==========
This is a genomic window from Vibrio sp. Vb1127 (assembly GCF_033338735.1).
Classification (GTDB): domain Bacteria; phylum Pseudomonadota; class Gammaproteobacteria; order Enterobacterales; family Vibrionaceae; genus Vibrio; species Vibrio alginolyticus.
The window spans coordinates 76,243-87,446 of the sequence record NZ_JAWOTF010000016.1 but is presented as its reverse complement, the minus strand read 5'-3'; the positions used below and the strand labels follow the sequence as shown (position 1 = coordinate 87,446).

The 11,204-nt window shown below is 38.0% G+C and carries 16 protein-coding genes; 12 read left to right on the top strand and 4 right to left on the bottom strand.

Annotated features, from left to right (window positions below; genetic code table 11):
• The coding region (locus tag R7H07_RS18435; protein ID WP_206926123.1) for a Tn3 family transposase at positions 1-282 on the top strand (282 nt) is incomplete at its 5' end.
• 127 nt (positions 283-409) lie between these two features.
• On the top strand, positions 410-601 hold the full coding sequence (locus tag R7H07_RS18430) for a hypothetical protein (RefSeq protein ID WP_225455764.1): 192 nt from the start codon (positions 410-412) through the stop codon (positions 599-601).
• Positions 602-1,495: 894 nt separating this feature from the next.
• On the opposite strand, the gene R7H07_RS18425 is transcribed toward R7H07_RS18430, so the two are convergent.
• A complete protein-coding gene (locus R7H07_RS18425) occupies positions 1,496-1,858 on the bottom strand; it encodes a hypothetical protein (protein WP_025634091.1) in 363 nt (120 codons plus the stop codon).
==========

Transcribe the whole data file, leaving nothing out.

This is a genomic window from Vibrio sp. Vb1127 (assembly GCF_033338735.1).
Classification (GTDB): domain Bacteria; phylum Pseudomonadota; class Gammaproteobacteria; order Enterobacterales; family Vibrionaceae; genus Vibrio; species Vibrio alginolyticus.
The window spans coordinates 76,243-87,446 of the sequence record NZ_JAWOTF010000016.1 but is presented as its reverse complement, the minus strand read 5'-3'; the positions used below and the strand labels follow the sequence as shown (position 1 = coordinate 87,446).

The 11,204-nt window shown below is 38.0% G+C and carries 16 protein-coding genes; 12 read left to right on the top strand and 4 right to left on the bottom strand.

Annotated features, from left to right (window positions below; genetic code table 11):
• The coding region (locus tag R7H07_RS18435; protein ID WP_206926123.1) for a Tn3 family transposase at positions 1-282 on the top strand (282 nt) is incomplete at its 5' end.
• 127 nt (positions 283-409) lie between these two features.
• On the top strand, positions 410-601 hold the full coding sequence (locus tag R7H07_RS18430) for a hypothetical protein (RefSeq protein ID WP_225455764.1): 192 nt from the start codon (positions 410-412) through the stop codon (positions 599-601).
• Positions 602-1,495: 894 nt separating this feature from the next.
• On the opposite strand, the gene R7H07_RS18425 is transcribed toward R7H07_RS18430, so the two are convergent.
• A complete protein-coding gene (locus R7H07_RS18425) occupies positions 1,496-1,858 on the bottom strand; it encodes a hypothetical protein (protein WP_025634091.1) in 363 nt (120 codons plus the stop codon).